Edited Versus Unedited Cases:
I've been responding to David Post's interesting posts on law school case editing in the comment thread, and thought I would make some broader points in the main text for interested readers. As David suggests, I'm a fan of well-edited cases rather than unedited ones. In this post, I want to say a bit more on what that means and why, focused in particular from the standpoint of choices made by authors of law school casebooks.

  First, a caveat: Not all law school courses are the same, and as a result, not all casebooks can be the same. In some courses, the cases in the casebook provide the governing law: The author has no choice but to include them. That's mostly the case in public law courses like constitutional law or criminal procedure or administrative law. Although the casebook author has some discretion to chose which cases to use and in what order, a chunk of the cases have to be there because they provide the governing legal standards that students need to know.

  On the other hand, that's not true in many fields. In many areas, cases are merely demonstrations of one possible solution to a particular problem. They provide fact patterns and interesting discussions, but are not the only way. That's mostly the case in private law courses like torts or conflicts of laws; there may be particularly famous or influential cases that are often included, but the cases are used mostly for their facts or the example of their reasoning rather than because they are "the law." In these fields, no one case settles the law: Each jurisdiction can and often does take its own path. Given this division among courses, I think it's hard to come up with a single rule on how or whether cases should be edited. I think it depends in part on the course, and the role of cases in that particular course.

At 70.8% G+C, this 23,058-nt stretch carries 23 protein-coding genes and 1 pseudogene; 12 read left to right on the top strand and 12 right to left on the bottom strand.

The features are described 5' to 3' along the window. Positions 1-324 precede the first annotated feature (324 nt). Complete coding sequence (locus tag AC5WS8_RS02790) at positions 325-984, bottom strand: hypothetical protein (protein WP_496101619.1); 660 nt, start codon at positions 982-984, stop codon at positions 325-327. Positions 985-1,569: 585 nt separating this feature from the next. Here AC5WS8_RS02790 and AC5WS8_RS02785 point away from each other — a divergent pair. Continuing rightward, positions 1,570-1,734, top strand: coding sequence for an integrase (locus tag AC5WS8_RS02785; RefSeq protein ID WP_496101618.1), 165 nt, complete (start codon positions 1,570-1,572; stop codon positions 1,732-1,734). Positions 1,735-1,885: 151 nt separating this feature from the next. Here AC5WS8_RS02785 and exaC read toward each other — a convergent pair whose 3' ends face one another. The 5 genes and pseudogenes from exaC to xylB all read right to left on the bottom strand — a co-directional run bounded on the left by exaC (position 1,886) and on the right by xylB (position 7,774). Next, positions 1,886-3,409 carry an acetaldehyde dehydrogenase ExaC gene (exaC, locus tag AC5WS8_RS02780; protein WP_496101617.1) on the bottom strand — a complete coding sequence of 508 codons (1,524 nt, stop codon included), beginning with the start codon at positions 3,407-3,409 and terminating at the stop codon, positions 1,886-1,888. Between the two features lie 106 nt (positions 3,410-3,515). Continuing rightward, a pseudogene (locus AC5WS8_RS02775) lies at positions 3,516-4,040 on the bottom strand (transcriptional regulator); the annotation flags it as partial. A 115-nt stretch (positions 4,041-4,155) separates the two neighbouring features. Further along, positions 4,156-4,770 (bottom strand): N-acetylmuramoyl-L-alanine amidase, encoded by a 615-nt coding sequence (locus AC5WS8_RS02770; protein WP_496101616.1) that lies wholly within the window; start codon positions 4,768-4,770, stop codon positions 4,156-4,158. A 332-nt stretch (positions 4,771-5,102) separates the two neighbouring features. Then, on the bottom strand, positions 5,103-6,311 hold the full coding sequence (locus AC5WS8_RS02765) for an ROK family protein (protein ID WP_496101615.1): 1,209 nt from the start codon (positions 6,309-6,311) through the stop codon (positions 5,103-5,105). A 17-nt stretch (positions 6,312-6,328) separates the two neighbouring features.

With that caveat made, I think the question of edited versus unedited cases is really a subset of the broader question of how classroom materials should balance two competing needs: (1) the need for students to build and master general legal skills, and (2) the need for students to learn the specific subject matter of the course. Imagine a course built around either extreme. In a course built around need (1), the professor might give the students a tall stack of Westlaw printouts and tell them to go through the 30 or so cases and then find and master the 3 or 4 most relevant to the topic of the next day's class. In a course built around need (2), the professor would assign a treatise excerpt and would assign no cases at all.

  I think most current and former law students will appreciate that neither of these two extremes is ideal for most law school courses, and that most law school courses should strike a balance. The first approach would be overwhelming: Students would spend more time flipping through paper than trying to learn, and they couldn't do this every day for every class. On the other hand, the second approach fails to give students an accurate sense of how the law is made and how it is understood by practitioners. You have to methodically work your way through the original sources to learn the law in these caselaw-based fields. So for most courses, the best approach is some kind of balance between needs (1) and needs (2). (To be clear, there are several other interests beyond (1) and (2), but for now let's focus on the important tension between them.)